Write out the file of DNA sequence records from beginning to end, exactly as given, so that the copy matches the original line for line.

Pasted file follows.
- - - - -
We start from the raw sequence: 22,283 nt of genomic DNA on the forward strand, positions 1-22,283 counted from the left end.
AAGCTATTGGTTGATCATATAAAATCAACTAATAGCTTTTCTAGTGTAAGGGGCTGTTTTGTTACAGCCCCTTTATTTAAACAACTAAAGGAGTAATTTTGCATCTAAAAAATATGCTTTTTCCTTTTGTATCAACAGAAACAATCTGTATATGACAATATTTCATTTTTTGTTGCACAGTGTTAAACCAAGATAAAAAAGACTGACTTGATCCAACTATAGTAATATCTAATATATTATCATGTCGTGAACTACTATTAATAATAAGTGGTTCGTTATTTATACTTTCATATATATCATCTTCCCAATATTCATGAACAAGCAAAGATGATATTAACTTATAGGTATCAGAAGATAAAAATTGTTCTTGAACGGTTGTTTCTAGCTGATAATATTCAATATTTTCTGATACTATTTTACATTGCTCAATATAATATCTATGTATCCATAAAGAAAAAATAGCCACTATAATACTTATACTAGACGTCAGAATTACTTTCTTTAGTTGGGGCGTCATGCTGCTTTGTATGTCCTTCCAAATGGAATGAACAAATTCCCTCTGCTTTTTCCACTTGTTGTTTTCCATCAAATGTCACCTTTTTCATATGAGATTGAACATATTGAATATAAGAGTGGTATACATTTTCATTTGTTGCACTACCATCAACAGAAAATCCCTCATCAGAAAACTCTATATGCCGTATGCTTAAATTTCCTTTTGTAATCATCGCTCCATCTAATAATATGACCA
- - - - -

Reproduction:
We start from the raw sequence: 22,283 nt of genomic DNA on the forward strand, positions 1-22,283 counted from the left end.
AAGCTATTGGTTGATCATATAAAATCAACTAATAGCTTTTCTAGTGTAAGGGGCTGTTTTGTTACAGCCCCTTTATTTAAACAACTAAAGGAGTAATTTTGCATCTAAAAAATATGCTTTTTCCTTTTGTATCAACAGAAACAATCTGTATATGACAATATTTCATTTTTTGTTGCACAGTGTTAAACCAAGATAAAAAAGACTGACTTGATCCAACTATAGTAATATCTAATATATTATCATGTCGTGAACTACTATTAATAATAAGTGGTTCGTTATTTATACTTTCATATATATCATCTTCCCAATATTCATGAACAAGCAAAGATGATATTAACTTATAGGTATCAGAAGATAAAAATTGTTCTTGAACGGTTGTTTCTAGCTGATAATATTCAATATTTTCTGATACTATTTTACATTGCTCAATATAATATCTATGTATCCATAAAGAAAAAATAGCCACTATAATACTTATACTAGACGTCAGAATTACTTTCTTTAGTTGGGGCGTCATGCTGCTTTGTATGTCCTTCCAAATGGAATGAACAAATTCCCTCTGCTTTTTCCACTTGTTGTTTTCCATCAAATGTCACCTTTTTCATATGAGATTGAACATATTGAATATAAGAGTGGTATACATTTTCATTTGTTGCACTACCATCAACAGAAAATCCCTCATCAGAAAACTCTATATGCCGTATGCTTAAATTTCCTTTTGTAATCATCGCTCCATCTAATAATATGACCA